“We have to pay for it. We have to stay open,” Sounkr said.

Lee said the business is losing more than $100,000 per month in sales.

“We have to pay for everything. Not fair,” Lee said. “If you take something away from someone, aren’t you supposed to be compensated? We have not been compensated.”

In addition, the company said it has hired security to patrol the current entrance, since the other two entrances are blocked.

“Because of the issue here with one driveway, we have to hire police officers on the weekends because we can’t have people parking in fire lanes … and we have to keep that road clear so people can get in and out,” Lee said.

Also, as part of a later phase of the transit village construction, there are plans to turn the shoulder of Route 1 into a travel lane in front of the farmer’s market, which Lee said will cut even further into their property line.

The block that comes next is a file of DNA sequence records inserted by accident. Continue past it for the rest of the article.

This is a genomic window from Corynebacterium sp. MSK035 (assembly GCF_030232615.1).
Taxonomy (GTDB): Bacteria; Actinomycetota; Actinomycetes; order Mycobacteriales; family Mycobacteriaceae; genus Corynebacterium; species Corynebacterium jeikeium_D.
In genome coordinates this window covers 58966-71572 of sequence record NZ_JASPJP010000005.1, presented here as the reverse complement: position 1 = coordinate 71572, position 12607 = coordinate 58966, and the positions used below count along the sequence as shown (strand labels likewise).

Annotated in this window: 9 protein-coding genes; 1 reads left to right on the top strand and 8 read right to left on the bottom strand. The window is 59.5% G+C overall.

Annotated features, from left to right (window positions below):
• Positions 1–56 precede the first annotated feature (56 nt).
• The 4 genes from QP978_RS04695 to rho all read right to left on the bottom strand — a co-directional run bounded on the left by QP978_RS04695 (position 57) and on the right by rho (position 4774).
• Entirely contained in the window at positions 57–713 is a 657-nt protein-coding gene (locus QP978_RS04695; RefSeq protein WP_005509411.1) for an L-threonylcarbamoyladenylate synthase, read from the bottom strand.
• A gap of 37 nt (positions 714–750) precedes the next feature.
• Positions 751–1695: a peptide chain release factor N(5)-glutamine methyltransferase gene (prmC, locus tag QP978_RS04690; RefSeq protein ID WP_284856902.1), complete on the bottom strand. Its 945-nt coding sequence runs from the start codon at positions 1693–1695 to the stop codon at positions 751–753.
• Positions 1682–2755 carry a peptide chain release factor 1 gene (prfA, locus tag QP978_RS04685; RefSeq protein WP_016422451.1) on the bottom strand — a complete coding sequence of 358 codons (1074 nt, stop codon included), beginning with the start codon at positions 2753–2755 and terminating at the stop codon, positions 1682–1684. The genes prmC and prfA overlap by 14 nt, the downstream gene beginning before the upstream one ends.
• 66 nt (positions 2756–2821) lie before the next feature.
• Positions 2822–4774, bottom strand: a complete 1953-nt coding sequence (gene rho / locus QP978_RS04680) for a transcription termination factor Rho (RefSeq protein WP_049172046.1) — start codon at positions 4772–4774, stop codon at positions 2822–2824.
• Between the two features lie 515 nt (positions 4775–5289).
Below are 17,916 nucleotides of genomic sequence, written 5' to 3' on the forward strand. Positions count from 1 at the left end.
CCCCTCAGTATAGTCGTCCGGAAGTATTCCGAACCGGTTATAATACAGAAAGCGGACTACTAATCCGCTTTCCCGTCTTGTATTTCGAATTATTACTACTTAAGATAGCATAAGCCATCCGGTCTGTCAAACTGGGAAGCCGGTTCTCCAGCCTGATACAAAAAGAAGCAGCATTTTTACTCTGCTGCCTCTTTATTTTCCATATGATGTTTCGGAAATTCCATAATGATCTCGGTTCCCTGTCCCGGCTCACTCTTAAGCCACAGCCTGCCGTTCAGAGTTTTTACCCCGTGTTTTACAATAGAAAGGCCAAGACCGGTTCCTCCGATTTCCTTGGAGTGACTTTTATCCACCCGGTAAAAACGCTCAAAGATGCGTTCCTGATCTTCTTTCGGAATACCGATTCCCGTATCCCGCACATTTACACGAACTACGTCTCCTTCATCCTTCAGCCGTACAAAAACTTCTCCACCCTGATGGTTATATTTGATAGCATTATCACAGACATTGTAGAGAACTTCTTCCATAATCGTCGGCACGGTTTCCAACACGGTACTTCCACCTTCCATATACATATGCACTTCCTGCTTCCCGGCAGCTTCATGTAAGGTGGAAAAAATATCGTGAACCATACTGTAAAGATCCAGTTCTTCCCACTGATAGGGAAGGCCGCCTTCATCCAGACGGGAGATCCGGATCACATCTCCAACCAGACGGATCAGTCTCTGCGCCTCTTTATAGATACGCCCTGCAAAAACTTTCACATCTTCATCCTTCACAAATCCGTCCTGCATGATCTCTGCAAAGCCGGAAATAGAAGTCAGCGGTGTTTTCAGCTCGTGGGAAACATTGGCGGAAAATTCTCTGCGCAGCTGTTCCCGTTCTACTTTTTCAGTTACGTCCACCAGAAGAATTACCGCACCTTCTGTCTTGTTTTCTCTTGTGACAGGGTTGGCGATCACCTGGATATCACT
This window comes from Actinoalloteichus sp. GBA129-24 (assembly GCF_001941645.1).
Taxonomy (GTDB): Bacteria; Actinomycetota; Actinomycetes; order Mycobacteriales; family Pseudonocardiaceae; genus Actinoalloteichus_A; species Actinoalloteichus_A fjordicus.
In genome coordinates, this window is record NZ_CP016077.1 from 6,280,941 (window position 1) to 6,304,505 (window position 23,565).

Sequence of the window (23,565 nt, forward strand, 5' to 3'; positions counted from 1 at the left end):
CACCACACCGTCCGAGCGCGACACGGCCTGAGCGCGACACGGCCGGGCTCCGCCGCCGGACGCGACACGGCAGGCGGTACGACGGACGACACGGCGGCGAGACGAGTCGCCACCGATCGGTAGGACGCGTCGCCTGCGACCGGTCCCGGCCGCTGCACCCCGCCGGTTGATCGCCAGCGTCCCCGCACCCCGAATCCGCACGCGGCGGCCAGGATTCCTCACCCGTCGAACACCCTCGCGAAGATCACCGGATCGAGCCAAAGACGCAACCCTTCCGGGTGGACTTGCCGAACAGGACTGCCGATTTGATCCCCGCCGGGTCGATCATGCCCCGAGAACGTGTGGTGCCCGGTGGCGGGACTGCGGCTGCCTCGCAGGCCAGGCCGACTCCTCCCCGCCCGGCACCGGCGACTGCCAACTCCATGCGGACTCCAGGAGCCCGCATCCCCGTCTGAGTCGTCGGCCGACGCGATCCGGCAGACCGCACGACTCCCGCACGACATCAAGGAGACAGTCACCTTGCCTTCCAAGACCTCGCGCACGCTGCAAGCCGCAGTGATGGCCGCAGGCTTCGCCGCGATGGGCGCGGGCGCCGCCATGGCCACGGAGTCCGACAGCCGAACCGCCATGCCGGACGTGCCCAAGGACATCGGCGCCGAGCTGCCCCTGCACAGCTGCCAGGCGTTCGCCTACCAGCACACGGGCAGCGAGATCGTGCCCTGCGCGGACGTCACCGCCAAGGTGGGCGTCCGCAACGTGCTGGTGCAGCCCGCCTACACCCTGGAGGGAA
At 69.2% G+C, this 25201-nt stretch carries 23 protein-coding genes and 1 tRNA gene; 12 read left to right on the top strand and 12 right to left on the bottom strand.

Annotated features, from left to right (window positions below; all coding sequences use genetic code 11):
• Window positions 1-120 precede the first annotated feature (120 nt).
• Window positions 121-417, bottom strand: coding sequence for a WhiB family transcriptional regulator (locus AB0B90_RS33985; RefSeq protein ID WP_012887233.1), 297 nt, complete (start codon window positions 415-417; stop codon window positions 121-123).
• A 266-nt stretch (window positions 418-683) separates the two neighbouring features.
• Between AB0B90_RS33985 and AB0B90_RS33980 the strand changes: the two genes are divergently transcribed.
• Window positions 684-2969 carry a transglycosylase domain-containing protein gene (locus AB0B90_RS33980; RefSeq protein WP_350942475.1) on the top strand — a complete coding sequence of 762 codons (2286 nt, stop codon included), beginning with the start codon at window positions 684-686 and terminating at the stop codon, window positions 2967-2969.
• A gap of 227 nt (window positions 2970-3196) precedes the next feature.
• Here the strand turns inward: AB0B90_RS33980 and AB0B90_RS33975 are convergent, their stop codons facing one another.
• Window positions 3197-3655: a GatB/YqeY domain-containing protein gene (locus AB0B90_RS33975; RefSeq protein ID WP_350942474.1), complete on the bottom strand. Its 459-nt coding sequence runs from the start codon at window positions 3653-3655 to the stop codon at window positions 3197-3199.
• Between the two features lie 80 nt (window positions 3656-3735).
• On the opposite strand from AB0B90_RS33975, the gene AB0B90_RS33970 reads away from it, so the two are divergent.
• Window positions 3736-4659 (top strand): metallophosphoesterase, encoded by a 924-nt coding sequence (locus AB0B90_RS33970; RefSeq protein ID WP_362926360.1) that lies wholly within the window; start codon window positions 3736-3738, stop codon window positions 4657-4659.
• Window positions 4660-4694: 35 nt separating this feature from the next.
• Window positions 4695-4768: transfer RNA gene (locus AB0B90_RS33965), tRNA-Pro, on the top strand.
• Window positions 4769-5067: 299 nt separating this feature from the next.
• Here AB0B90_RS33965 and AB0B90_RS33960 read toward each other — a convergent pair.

“If it becomes three lanes all the way down, it’s not safe to turn in,” she said.

Lee said there was never an issue with the owner of the Exxon gas station, which was previously located where a Chase Bank is being constructed next door to Aaron Plaza and the farmer’s market. The Chase property is owned by the Ferber Company and was approved on Oct. 10, 2017.

“We want what is rightfully ours,” Lee said. “We don’t want anything else. We want our easement that is rightfully ours back. They think all of this will get us to give up, but we need it for our business.”

Westlake said GSFM sued Centone to try to stop construction activity at Aaron Plaza, but that was denied during a hearing on Sept. 21.

Township officials could not comment because this involves private, civil litigation.

Contact Jennifer Amato at jamato@newspapermediagroup.com.